For those living on another planet, or perhaps simply lacking access to cable television, the official release week of former FBI Director James B. Comey's book has arrived with much hype and presidential umbrage. Indeed, President Donald Trump's Twitter account has been so active in recent days with over-the-top denunciations of Mr. Comey that one might suspect he was on the payroll of Macmillan, publisher of "A Higher Loyalty: Truth, Lies, and Leadership," trying to make sure it stays on the bestseller list.
Mr. Comey, whom President Trump fired, of course, came across in his first major interview, with George Stephanopoulos first broadcast Sunday on ABC, as the class do-gooder who sits in the front row warning the teacher that she's dismissing early. The former prosecutor and lawman obviously considers himself a person of considerable integrity but also someone who wishes to make sure everyone knows about that integrity, too. It was the same impulse he displayed in his 2016 news conference excoriating Hillary Clinton for her email practices (while also announcing that she would not face charges). The guy likes to moralize, to the point that he can come across like a pious version of the self-possessed Gaston of "Beauty and the Beast:" "For there's no man in town half as manly. Perfect, a pure paragon. You can ask any Tom, Dick, or Stanley. And they'll tell you whose team they prefer to be on."
That's not to suggest Mr. Comey isn't credible when it comes to Mr. Trump's shortcomings. His accounts of interactions with President Trump and the latter's more-than-a-suggested nudge that Mr. Comey should pledge loyalty to him or curtail the FBI's investigation into then-national security adviser Michael Flynn are not only deeply troubling but eminently believable. The real problem is that they're also quite familiar. Mr. Comey described those same encounters during his testimony last June before the Senate Intelligence Committee just a month after he'd been fired. But that was for free. Now, the story is $17.99 on Amazon (and free shipping for Prime customers, Mr. President).
So instead of further exploration of whether President Trump obstructed justice through the pressure he tried to assert on Mr. Comey, the coverage centers on how vulgar and inappropriate Mr. Comey finds President Trump and, weirdly, the vulgar and inappropriate responses to all this coming out of Mr. Trump's Twitter account. Calling Mr. Comey a "slimeball," or the "WORST FBI director in history, by far," doesn't quite hit the Abraham Lincoln or John F. Kennedy level of eloquence and grace the job is usually associated with, but then the nation is surely accustomed to that by now. We have a coarse and undignified president who is, as Mr. Comey writes, "untethered to truth." Duh.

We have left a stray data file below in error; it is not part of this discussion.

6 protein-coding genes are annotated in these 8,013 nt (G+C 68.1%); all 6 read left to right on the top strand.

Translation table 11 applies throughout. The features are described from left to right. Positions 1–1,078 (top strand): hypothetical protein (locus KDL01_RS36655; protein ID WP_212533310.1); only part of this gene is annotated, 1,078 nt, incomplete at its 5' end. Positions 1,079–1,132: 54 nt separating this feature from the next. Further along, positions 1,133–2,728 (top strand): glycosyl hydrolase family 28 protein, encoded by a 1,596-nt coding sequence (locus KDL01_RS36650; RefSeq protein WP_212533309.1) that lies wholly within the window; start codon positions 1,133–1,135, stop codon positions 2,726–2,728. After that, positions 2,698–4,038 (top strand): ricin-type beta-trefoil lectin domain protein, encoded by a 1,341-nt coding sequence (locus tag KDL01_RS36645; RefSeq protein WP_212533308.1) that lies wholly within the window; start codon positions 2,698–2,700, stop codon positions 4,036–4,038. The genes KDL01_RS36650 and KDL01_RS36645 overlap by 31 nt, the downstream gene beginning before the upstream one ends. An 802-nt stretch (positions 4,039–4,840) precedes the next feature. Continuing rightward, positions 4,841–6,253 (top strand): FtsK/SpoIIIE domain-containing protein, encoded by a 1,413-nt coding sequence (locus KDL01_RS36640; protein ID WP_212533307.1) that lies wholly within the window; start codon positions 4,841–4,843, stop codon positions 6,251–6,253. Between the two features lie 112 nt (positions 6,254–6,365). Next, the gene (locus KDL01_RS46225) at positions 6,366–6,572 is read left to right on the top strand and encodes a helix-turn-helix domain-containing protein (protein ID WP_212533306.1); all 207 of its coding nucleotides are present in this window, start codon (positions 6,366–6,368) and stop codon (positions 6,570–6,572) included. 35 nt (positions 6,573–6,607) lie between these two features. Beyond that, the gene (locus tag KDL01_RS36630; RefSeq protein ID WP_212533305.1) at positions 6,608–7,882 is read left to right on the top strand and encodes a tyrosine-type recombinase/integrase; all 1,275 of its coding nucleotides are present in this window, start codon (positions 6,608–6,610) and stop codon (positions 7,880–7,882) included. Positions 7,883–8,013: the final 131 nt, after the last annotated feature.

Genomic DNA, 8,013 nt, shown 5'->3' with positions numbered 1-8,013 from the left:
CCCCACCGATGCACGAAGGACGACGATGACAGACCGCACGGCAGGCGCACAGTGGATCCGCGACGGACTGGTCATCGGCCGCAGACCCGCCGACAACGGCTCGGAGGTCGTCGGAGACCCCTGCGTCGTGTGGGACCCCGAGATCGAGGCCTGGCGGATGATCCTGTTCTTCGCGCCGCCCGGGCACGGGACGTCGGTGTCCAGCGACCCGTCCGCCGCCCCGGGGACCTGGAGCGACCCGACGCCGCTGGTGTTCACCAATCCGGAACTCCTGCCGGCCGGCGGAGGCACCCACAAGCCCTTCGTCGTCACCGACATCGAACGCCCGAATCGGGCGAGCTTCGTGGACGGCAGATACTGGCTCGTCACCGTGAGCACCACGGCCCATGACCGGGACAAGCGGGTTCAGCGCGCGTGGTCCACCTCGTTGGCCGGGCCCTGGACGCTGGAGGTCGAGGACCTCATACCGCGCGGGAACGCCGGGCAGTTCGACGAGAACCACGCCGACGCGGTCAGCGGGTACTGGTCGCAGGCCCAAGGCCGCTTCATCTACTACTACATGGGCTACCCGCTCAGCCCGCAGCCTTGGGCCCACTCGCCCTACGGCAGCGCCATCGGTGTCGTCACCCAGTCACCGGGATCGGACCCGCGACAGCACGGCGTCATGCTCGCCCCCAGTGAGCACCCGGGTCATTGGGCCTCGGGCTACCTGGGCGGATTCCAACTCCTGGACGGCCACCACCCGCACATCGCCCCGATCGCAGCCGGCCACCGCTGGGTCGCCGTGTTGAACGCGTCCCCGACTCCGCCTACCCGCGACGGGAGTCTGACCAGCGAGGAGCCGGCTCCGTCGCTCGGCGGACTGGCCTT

If anything, the Comey book tour is a lesson in 21st century media saturation. It's not about liberal versus conservative or Democrat versus Republican. It's about ratings and best seller lists, and the hype transcends political affiliation. You know you're in strange waters when the Republican National Committee dedicates a section of its web site to "Lyin Comey," a piling on of anti-Comey criticism, before the book is even officially released. Are they in Macmillan's employ, too? Or is this all an effort to steer more attention to Mr. Comey and his thoughts about the president's tan lines or tie length and less on Michael Cohen and the fight over sensitive records taken from Mr. Trump's personal lawyer by the FBI under authority of the U.S. Attorney for the Southern District of New York?
Here's the bottom line. For all the hue and cry, Mr. Comey's thoughts aren't exactly revelatory. He's trying to sell a book, and plenty of people in the media are apparently eager to help him, even if it means listening to him say the same thing over and over and over again. But that's not an exoneration for the man in the Oval Office either. History will have to judge how honorably — or even how competently — Mr. Comey acted when he handled the Hillary Clinton email investigation, both in closing and then reopening it. Perhaps when all the cards are on the table and special counsel Robert S. Mueller III's probe into Russian election meddling has run its course and there's a full accounting of any crimes committed and who did what, the country can have a proper perspective on all of it. For now, the Comey parade has more the look and feel of one of those "Real Housewives" programs on Bravo — even to the point of featuring a Reality TV "villain" calling the protagonist "slippery" and "not smart!" Worst. Side show. Ever.
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